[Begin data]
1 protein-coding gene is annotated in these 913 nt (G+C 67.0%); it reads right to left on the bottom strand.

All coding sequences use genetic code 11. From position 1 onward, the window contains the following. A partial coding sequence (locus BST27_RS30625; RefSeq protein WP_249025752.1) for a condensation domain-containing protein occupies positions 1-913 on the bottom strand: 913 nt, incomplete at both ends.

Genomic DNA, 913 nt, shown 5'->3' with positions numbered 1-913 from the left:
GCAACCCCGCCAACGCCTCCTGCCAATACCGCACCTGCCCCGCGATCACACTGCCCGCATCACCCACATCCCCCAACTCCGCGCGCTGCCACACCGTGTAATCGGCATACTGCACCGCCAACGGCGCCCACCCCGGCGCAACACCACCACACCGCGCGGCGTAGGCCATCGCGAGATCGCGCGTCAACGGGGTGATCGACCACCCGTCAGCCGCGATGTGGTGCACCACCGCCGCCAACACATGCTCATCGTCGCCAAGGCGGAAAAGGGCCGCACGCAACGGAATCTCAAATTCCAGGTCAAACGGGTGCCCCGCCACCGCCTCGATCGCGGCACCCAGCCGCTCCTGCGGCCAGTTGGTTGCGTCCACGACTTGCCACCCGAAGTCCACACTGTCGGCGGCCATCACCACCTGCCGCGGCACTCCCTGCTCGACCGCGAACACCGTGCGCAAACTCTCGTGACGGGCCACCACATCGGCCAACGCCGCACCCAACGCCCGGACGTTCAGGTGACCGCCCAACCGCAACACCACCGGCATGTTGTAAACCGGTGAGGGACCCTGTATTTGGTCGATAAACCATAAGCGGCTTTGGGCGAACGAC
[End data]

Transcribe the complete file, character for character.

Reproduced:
1 protein-coding gene is annotated in these 913 nt (G+C 67.0%); it reads right to left on the bottom strand.

All coding sequences use genetic code 11. From position 1 onward, the window contains the following. A partial coding sequence (locus BST27_RS30625; RefSeq protein WP_249025752.1) for a condensation domain-containing protein occupies positions 1-913 on the bottom strand: 913 nt, incomplete at both ends.

Genomic DNA, 913 nt, shown 5'->3' with positions numbered 1-913 from the left:
GCAACCCCGCCAACGCCTCCTGCCAATACCGCACCTGCCCCGCGATCACACTGCCCGCATCACCCACATCCCCCAACTCCGCGCGCTGCCACACCGTGTAATCGGCATACTGCACCGCCAACGGCGCCCACCCCGGCGCAACACCACCACACCGCGCGGCGTAGGCCATCGCGAGATCGCGCGTCAACGGGGTGATCGACCACCCGTCAGCCGCGATGTGGTGCACCACCGCCGCCAACACATGCTCATCGTCGCCAAGGCGGAAAAGGGCCGCACGCAACGGAATCTCAAATTCCAGGTCAAACGGGTGCCCCGCCACCGCCTCGATCGCGGCACCCAGCCGCTCCTGCGGCCAGTTGGTTGCGTCCACGACTTGCCACCCGAAGTCCACACTGTCGGCGGCCATCACCACCTGCCGCGGCACTCCCTGCTCGACCGCGAACACCGTGCGCAAACTCTCGTGACGGGCCACCACATCGGCCAACGCCGCACCCAACGCCCGGACGTTCAGGTGACCGCCCAACCGCAACACCACCGGCATGTTGTAAACCGGTGAGGGACCCTGTATTTGGTCGATAAACCATAAGCGGCTTTGGGCGAACGAC